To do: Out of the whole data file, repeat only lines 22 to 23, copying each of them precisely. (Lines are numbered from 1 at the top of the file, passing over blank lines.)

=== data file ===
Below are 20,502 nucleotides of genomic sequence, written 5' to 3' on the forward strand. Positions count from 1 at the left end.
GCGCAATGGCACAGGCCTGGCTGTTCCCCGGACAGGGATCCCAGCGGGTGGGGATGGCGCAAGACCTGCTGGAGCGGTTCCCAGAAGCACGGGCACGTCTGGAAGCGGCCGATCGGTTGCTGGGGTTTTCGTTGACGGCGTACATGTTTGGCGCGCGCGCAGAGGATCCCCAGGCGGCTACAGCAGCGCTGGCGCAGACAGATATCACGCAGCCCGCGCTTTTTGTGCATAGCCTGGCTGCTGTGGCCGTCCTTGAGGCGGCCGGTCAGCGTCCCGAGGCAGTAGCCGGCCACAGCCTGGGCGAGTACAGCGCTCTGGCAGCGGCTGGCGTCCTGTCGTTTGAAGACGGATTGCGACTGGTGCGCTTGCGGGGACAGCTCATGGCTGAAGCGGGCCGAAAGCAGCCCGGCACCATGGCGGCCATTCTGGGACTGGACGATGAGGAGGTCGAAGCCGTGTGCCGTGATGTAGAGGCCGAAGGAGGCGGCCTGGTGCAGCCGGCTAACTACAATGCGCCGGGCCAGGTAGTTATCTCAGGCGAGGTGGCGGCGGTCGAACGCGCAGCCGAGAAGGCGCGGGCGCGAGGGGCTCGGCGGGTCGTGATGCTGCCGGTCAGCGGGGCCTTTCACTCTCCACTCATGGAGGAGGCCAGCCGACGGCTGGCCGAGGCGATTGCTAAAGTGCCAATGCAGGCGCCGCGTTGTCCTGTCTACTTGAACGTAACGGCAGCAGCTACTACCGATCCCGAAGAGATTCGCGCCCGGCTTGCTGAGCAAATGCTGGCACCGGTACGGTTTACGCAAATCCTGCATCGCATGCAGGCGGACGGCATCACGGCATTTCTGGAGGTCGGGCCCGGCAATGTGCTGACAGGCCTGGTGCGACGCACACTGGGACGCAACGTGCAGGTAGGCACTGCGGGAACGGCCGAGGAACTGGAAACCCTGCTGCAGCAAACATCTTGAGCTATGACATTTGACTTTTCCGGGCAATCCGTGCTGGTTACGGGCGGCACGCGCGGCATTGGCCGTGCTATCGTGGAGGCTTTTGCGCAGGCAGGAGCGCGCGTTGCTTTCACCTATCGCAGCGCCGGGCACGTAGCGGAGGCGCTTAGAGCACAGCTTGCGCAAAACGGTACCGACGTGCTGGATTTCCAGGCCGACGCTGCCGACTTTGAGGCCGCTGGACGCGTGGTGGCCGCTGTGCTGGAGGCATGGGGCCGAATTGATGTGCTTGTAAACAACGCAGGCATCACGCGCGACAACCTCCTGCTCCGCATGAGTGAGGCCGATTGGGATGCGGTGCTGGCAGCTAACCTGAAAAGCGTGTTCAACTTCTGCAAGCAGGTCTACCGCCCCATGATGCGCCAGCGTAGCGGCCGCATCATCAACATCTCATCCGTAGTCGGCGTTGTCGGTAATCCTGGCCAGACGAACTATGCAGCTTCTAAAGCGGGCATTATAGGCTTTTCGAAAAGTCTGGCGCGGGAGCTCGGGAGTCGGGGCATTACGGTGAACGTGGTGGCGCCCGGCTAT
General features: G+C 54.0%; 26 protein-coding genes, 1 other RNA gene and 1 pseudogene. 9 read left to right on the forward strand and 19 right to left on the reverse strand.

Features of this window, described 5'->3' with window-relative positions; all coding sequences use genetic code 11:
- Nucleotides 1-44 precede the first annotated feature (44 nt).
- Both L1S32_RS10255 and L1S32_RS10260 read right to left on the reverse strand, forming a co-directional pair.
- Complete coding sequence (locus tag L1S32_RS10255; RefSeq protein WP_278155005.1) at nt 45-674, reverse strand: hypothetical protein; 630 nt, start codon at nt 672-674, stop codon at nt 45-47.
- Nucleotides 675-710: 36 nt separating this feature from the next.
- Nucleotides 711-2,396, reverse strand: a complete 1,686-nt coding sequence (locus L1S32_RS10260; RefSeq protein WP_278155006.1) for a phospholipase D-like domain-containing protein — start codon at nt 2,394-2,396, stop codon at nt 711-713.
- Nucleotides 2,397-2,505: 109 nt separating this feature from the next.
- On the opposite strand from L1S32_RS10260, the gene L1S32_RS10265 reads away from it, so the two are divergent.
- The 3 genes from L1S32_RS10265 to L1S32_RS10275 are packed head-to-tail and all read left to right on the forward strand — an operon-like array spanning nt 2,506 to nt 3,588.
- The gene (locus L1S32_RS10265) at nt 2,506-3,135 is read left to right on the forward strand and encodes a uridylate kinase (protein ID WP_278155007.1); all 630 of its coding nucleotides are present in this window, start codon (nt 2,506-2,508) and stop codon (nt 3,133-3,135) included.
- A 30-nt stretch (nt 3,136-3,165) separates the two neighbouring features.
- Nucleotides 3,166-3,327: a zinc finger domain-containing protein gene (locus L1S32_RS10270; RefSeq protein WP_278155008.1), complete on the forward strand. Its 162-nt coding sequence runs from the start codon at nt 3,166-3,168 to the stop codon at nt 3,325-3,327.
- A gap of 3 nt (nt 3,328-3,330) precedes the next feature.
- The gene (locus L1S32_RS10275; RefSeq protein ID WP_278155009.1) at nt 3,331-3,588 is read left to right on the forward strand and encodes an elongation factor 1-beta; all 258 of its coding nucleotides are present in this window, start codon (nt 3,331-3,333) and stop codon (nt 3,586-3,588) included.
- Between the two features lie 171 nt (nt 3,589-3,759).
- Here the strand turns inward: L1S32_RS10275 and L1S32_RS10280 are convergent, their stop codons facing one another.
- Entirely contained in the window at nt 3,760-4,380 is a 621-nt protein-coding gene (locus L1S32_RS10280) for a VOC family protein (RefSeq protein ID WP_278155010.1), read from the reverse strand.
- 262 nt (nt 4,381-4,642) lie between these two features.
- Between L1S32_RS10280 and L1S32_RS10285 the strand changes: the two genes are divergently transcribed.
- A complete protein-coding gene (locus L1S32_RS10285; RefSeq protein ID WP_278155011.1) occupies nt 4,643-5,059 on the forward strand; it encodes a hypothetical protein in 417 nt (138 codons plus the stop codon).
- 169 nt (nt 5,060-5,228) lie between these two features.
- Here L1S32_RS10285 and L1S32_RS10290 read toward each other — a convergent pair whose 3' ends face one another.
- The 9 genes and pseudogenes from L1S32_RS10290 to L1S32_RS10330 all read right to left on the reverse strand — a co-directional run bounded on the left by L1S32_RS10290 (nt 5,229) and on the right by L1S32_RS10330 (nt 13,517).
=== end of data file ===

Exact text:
- Between L1S32_RS10280 and L1S32_RS10285 the strand changes: the two genes are divergently transcribed.
- A complete protein-coding gene (locus L1S32_RS10285; RefSeq protein ID WP_278155011.1) occupies nt 4,643-5,059 on the forward strand; it encodes a hypothetical protein in 417 nt (138 codons plus the stop codon).